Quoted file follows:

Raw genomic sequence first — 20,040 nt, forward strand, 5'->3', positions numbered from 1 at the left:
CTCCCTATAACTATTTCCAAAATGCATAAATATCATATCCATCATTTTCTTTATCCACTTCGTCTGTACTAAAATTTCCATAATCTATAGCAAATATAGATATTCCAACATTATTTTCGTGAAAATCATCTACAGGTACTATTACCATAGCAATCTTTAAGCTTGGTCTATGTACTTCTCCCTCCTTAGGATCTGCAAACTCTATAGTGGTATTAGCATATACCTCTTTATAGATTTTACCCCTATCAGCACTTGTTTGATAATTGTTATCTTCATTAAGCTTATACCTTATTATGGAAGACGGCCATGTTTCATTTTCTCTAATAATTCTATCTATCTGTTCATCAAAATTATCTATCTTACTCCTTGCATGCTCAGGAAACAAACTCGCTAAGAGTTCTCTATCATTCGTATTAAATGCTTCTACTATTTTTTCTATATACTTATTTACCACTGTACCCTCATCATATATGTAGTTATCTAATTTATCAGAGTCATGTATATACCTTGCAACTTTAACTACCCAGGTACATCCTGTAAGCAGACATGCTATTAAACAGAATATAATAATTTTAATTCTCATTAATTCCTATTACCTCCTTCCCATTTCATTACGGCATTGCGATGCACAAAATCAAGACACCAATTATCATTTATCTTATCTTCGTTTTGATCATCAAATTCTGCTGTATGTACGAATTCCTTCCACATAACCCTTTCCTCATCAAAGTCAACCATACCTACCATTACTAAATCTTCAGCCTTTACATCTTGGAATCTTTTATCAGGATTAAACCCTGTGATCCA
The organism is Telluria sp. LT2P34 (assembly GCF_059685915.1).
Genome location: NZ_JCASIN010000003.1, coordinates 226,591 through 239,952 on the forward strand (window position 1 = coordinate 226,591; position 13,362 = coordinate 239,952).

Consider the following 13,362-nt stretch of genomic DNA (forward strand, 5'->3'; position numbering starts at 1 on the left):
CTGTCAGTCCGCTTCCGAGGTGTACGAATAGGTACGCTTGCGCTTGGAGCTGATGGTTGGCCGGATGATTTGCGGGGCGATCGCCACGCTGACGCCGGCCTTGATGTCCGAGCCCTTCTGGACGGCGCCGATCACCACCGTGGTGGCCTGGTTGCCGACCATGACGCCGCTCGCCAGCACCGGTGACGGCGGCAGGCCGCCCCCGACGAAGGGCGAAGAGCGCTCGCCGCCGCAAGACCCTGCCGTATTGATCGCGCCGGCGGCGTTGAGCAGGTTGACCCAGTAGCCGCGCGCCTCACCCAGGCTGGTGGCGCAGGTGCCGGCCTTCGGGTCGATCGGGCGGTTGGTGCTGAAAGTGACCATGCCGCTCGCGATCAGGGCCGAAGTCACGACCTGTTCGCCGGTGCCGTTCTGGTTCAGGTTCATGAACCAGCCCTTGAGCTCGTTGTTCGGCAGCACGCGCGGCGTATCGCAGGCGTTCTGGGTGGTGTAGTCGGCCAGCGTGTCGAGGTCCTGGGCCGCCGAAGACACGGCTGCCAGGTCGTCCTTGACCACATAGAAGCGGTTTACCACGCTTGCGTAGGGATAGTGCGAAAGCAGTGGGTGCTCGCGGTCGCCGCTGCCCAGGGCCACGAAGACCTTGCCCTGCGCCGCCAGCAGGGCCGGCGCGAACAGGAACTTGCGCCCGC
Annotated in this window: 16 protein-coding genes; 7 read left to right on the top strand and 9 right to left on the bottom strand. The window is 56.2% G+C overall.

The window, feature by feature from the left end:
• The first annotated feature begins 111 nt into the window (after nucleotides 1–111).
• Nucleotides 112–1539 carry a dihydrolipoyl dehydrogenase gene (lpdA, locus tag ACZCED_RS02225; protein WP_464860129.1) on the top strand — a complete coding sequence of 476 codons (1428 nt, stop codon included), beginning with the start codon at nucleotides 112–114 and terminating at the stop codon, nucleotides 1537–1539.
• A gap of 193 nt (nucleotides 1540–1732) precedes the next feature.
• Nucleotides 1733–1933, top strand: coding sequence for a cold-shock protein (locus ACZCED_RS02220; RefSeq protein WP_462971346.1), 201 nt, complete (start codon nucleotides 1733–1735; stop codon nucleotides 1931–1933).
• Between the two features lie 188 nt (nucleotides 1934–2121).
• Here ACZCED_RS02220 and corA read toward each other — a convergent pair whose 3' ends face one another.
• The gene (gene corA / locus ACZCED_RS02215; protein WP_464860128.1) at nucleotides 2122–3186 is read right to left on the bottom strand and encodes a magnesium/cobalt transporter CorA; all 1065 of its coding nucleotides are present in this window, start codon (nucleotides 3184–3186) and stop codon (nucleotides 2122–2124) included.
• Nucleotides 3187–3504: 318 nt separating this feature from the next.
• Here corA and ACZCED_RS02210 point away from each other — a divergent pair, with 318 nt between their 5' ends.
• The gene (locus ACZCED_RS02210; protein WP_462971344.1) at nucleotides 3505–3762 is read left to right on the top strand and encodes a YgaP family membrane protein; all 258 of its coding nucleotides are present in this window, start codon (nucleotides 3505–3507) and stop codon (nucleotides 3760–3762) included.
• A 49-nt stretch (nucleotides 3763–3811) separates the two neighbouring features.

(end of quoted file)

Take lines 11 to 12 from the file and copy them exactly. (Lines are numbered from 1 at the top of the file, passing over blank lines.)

• A gap of 193 nt (nucleotides 1540–1732) precedes the next feature.
• Nucleotides 1733–1933, top strand: coding sequence for a cold-shock protein (locus ACZCED_RS02220; RefSeq protein WP_462971346.1), 201 nt, complete (start codon nucleotides 1733–1735; stop codon nucleotides 1931–1933).